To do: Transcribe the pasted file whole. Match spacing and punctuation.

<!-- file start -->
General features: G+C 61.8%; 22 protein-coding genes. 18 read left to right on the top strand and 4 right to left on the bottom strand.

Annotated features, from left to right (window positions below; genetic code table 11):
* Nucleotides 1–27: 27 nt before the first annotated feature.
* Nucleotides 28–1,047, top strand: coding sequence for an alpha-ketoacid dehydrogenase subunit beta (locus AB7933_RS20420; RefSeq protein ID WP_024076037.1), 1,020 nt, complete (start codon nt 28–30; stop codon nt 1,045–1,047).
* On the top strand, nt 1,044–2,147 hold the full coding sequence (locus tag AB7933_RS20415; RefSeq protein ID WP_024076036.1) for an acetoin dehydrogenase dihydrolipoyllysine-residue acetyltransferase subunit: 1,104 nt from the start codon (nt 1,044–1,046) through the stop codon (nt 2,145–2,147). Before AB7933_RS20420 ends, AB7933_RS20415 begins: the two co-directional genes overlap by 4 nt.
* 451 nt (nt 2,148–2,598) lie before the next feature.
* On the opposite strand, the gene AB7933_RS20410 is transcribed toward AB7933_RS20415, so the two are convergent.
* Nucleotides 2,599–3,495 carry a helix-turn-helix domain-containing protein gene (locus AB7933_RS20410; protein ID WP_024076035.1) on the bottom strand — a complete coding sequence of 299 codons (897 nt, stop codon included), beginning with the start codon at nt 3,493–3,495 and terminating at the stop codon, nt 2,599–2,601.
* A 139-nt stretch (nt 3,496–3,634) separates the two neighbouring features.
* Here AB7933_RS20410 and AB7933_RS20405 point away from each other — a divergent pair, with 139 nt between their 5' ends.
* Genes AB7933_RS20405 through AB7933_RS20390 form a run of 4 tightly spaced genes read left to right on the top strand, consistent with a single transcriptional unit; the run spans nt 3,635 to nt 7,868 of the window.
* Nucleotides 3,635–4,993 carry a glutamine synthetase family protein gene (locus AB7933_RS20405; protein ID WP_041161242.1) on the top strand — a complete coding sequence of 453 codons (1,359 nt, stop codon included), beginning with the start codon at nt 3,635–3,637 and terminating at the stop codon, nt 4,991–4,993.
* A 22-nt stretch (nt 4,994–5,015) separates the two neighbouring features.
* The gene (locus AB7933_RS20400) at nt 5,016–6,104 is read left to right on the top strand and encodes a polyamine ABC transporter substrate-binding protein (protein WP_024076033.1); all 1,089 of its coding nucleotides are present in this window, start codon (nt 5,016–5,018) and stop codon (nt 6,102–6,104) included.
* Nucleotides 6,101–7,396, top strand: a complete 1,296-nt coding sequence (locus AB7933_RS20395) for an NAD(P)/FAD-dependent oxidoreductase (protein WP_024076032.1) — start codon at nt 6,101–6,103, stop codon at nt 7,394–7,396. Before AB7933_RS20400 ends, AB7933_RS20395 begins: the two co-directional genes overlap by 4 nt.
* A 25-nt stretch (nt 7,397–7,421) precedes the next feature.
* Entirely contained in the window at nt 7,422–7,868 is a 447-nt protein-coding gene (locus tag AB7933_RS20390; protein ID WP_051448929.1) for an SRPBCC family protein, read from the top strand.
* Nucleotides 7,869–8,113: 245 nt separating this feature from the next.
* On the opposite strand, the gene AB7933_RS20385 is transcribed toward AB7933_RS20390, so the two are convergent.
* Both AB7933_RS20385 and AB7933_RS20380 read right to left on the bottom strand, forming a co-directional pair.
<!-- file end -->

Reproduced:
General features: G+C 61.8%; 22 protein-coding genes. 18 read left to right on the top strand and 4 right to left on the bottom strand.

Annotated features, from left to right (window positions below; genetic code table 11):
* Nucleotides 1–27: 27 nt before the first annotated feature.
* Nucleotides 28–1,047, top strand: coding sequence for an alpha-ketoacid dehydrogenase subunit beta (locus AB7933_RS20420; RefSeq protein ID WP_024076037.1), 1,020 nt, complete (start codon nt 28–30; stop codon nt 1,045–1,047).
* On the top strand, nt 1,044–2,147 hold the full coding sequence (locus tag AB7933_RS20415; RefSeq protein ID WP_024076036.1) for an acetoin dehydrogenase dihydrolipoyllysine-residue acetyltransferase subunit: 1,104 nt from the start codon (nt 1,044–1,046) through the stop codon (nt 2,145–2,147). Before AB7933_RS20420 ends, AB7933_RS20415 begins: the two co-directional genes overlap by 4 nt.
* 451 nt (nt 2,148–2,598) lie before the next feature.
* On the opposite strand, the gene AB7933_RS20410 is transcribed toward AB7933_RS20415, so the two are convergent.
* Nucleotides 2,599–3,495 carry a helix-turn-helix domain-containing protein gene (locus AB7933_RS20410; protein ID WP_024076035.1) on the bottom strand — a complete coding sequence of 299 codons (897 nt, stop codon included), beginning with the start codon at nt 3,493–3,495 and terminating at the stop codon, nt 2,599–2,601.
* A 139-nt stretch (nt 3,496–3,634) separates the two neighbouring features.
* Here AB7933_RS20410 and AB7933_RS20405 point away from each other — a divergent pair, with 139 nt between their 5' ends.
* Genes AB7933_RS20405 through AB7933_RS20390 form a run of 4 tightly spaced genes read left to right on the top strand, consistent with a single transcriptional unit; the run spans nt 3,635 to nt 7,868 of the window.
* Nucleotides 3,635–4,993 carry a glutamine synthetase family protein gene (locus AB7933_RS20405; protein ID WP_041161242.1) on the top strand — a complete coding sequence of 453 codons (1,359 nt, stop codon included), beginning with the start codon at nt 3,635–3,637 and terminating at the stop codon, nt 4,991–4,993.
* A 22-nt stretch (nt 4,994–5,015) separates the two neighbouring features.
* The gene (locus AB7933_RS20400) at nt 5,016–6,104 is read left to right on the top strand and encodes a polyamine ABC transporter substrate-binding protein (protein WP_024076033.1); all 1,089 of its coding nucleotides are present in this window, start codon (nt 5,016–5,018) and stop codon (nt 6,102–6,104) included.
* Nucleotides 6,101–7,396, top strand: a complete 1,296-nt coding sequence (locus AB7933_RS20395) for an NAD(P)/FAD-dependent oxidoreductase (protein WP_024076032.1) — start codon at nt 6,101–6,103, stop codon at nt 7,394–7,396. Before AB7933_RS20400 ends, AB7933_RS20395 begins: the two co-directional genes overlap by 4 nt.
* A 25-nt stretch (nt 7,397–7,421) precedes the next feature.
* Entirely contained in the window at nt 7,422–7,868 is a 447-nt protein-coding gene (locus tag AB7933_RS20390; protein ID WP_051448929.1) for an SRPBCC family protein, read from the top strand.
* Nucleotides 7,869–8,113: 245 nt separating this feature from the next.
* On the opposite strand, the gene AB7933_RS20385 is transcribed toward AB7933_RS20390, so the two are convergent.
* Both AB7933_RS20385 and AB7933_RS20380 read right to left on the bottom strand, forming a co-directional pair.